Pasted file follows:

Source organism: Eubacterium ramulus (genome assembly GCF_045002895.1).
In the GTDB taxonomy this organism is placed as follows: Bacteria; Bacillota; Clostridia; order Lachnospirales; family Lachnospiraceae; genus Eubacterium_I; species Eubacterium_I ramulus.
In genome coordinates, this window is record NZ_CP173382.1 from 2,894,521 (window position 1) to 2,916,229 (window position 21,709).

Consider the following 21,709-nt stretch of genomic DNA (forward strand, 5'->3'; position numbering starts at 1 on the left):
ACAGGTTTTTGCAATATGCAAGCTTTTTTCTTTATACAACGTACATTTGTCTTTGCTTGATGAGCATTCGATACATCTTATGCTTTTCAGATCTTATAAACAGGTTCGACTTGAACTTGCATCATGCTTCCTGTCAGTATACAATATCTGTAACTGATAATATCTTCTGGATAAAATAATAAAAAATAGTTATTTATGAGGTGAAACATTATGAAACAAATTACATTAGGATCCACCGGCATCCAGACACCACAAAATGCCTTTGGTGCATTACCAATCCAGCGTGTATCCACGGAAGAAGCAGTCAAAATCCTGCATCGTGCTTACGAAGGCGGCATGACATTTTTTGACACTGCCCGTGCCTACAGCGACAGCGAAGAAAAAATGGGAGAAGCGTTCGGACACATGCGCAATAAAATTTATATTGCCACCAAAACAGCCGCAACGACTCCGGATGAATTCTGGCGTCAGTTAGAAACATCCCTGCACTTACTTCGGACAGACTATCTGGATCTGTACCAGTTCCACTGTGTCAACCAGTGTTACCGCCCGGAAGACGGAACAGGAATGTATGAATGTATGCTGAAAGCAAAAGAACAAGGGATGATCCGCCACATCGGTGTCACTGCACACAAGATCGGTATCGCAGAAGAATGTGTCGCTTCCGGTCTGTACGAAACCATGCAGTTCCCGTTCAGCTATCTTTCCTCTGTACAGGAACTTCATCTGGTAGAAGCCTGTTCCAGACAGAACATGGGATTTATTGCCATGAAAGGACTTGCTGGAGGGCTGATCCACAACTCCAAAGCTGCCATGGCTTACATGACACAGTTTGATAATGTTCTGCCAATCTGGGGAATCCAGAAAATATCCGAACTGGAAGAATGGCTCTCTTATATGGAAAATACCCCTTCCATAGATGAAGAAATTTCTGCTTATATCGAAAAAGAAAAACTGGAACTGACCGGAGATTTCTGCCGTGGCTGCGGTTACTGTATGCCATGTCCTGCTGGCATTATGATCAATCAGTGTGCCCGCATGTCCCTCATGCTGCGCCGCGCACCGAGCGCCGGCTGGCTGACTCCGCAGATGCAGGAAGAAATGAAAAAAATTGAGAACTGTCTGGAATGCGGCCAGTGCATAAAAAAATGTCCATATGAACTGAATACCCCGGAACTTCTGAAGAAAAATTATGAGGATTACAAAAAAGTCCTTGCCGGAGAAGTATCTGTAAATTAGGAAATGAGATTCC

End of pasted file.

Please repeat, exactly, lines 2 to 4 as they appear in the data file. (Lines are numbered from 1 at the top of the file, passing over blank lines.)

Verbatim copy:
In the GTDB taxonomy this organism is placed as follows: Bacteria; Bacillota; Clostridia; order Lachnospirales; family Lachnospiraceae; genus Eubacterium_I; species Eubacterium_I ramulus.
In genome coordinates, this window is record NZ_CP173382.1 from 2,894,521 (window position 1) to 2,916,229 (window position 21,709).

Consider the following 21,709-nt stretch of genomic DNA (forward strand, 5'->3'; position numbering starts at 1 on the left):